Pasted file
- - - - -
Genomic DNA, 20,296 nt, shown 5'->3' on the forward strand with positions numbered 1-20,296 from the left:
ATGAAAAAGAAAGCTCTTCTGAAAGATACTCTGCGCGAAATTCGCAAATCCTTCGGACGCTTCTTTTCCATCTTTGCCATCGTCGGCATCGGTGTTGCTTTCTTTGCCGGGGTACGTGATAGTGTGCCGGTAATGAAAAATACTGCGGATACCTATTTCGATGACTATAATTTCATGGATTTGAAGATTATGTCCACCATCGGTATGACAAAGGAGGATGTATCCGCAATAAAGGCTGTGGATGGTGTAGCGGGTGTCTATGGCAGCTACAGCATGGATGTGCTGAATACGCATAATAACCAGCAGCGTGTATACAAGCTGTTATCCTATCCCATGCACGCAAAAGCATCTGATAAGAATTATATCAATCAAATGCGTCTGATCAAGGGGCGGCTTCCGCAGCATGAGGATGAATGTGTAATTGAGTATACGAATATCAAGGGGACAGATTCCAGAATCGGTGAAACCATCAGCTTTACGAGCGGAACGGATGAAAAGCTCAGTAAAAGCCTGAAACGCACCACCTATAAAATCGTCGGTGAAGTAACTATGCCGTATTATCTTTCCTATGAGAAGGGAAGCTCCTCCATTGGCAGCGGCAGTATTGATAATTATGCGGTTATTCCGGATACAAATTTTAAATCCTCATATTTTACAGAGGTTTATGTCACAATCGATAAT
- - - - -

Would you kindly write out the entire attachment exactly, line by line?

Genomic DNA, 20,296 nt, shown 5'->3' on the forward strand with positions numbered 1-20,296 from the left:
ATGAAAAAGAAAGCTCTTCTGAAAGATACTCTGCGCGAAATTCGCAAATCCTTCGGACGCTTCTTTTCCATCTTTGCCATCGTCGGCATCGGTGTTGCTTTCTTTGCCGGGGTACGTGATAGTGTGCCGGTAATGAAAAATACTGCGGATACCTATTTCGATGACTATAATTTCATGGATTTGAAGATTATGTCCACCATCGGTATGACAAAGGAGGATGTATCCGCAATAAAGGCTGTGGATGGTGTAGCGGGTGTCTATGGCAGCTACAGCATGGATGTGCTGAATACGCATAATAACCAGCAGCGTGTATACAAGCTGTTATCCTATCCCATGCACGCAAAAGCATCTGATAAGAATTATATCAATCAAATGCGTCTGATCAAGGGGCGGCTTCCGCAGCATGAGGATGAATGTGTAATTGAGTATACGAATATCAAGGGGACAGATTCCAGAATCGGTGAAACCATCAGCTTTACGAGCGGAACGGATGAAAAGCTCAGTAAAAGCCTGAAACGCACCACCTATAAAATCGTCGGTGAAGTAACTATGCCGTATTATCTTTCCTATGAGAAGGGAAGCTCCTCCATTGGCAGCGGCAGTATTGATAATTATGCGGTTATTCCGGATACAAATTTTAAATCCTCATATTTTACAGAGGTTTATGTCACAATCGATAAT